Information wants to be free :-) so yup, use any ideas you like. None of them is original to me, I merely synthesise. I draw on the work of (among others) Ivan Illich, Joseph Tainter, Alf Hornborg, Jared Diamond, Vandana Shiva… many people have written and thought deeply about scale and complexity, and the benefits of efficiency vs the cost of fragility. I think Nassim Taleb has some things to say on this also — he wrote some stuff about “antifragility” that was interesting… though he has some other opinions I find rather abrasive and old-fashioned so he’s not my favourite author. If you google “resilience and diversity” (in ecosystems) you may find useful material (similes, parallels, thought experiments). When you think about it, a climax ecosystem is “inefficient” (why bother having so many niches, so many species, so much variation? surely you only need one predator, one prey species, one plant species, etc). And yet it’s maximally “efficient” in terms of converting sunlight into biomass, and simplifying any ecosystem almost always impoverishes it (in terms of total productivity). This seems to me a lesson to bear in mind when looking at the tendency of unregulated marketplaces to produce monopolies :-)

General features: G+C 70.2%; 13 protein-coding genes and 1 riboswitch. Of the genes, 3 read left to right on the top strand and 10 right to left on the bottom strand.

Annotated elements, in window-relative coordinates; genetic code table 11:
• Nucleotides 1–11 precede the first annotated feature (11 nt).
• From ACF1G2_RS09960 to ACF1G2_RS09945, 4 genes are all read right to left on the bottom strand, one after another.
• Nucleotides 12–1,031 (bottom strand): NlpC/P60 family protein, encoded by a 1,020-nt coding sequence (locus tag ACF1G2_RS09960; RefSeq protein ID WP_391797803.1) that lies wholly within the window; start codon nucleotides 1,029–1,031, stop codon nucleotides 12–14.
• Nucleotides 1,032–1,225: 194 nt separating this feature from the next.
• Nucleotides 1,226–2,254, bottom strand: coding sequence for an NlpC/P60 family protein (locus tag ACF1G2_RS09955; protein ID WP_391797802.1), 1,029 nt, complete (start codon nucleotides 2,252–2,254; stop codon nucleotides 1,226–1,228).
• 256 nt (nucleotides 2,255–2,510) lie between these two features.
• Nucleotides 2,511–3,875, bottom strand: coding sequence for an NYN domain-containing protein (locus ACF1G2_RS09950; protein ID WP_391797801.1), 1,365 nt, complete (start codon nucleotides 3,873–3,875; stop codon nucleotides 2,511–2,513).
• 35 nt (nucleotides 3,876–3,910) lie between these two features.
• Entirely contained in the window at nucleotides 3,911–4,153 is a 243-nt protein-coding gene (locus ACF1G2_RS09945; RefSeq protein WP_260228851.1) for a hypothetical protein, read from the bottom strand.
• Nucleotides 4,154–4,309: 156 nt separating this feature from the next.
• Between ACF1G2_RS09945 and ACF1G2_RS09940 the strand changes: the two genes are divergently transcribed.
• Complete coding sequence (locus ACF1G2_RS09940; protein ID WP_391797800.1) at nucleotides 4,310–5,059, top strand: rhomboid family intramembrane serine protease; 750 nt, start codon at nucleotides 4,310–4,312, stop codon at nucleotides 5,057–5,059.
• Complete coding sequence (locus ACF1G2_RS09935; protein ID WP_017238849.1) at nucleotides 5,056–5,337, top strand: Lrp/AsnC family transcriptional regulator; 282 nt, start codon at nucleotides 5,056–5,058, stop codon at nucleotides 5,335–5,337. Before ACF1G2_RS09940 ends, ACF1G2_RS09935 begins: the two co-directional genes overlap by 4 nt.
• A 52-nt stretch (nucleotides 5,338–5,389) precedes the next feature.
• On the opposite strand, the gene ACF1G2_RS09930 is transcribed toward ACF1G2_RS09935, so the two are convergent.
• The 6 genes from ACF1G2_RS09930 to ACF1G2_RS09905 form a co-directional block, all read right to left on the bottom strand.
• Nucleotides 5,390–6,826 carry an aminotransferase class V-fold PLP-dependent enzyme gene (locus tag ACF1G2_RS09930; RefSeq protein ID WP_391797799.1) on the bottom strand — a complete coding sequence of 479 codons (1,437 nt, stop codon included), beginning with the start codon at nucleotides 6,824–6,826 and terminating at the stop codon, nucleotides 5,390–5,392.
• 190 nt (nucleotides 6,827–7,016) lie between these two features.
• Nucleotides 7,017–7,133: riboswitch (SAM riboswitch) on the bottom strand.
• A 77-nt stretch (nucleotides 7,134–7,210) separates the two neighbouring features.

Another topic worth pursuing is complexity itself. It’s been suggested (and I’m starting to believe it!) that human ability to manage complexity has a pretty hard limit, so that any human system that becomes sufficiently large and complex becomes impossible to manage competently, or to manage at all. It’s been suggested that the boards and execs of huge corporations are just kidding themselves when they think that they are “steering” the company; in point of fact, it’s a complex system, emergent and unpredictable, and they may have far less control than they imagine. This has implications for software projects of a certain hugeness :-) especially since they carry legacy code, and institutional memory is interrupted by retirements, firings, and hirings.
Failure to transfer information correctly across a change of personnel is one of the foremost reasons for institutional error… whether that be shifts in a hospital, generations of coders on a long project, or a new Board of Directors taking over from one with long service. Documentation standards attempt to address this risk, but… again the scale factor is an issue: how much doco do you have to write to truly explain the implications of one subroutine in a very complex system? A lot of that meaning and context is carried in working human memory, despite doco standards and good intentions. If it’s not passed on by mentoring or apprenticeship, it’s at risk of loss.
Information suffers from entropy, in other words... But I digress. Have fun with the memes. The topic is long overdue.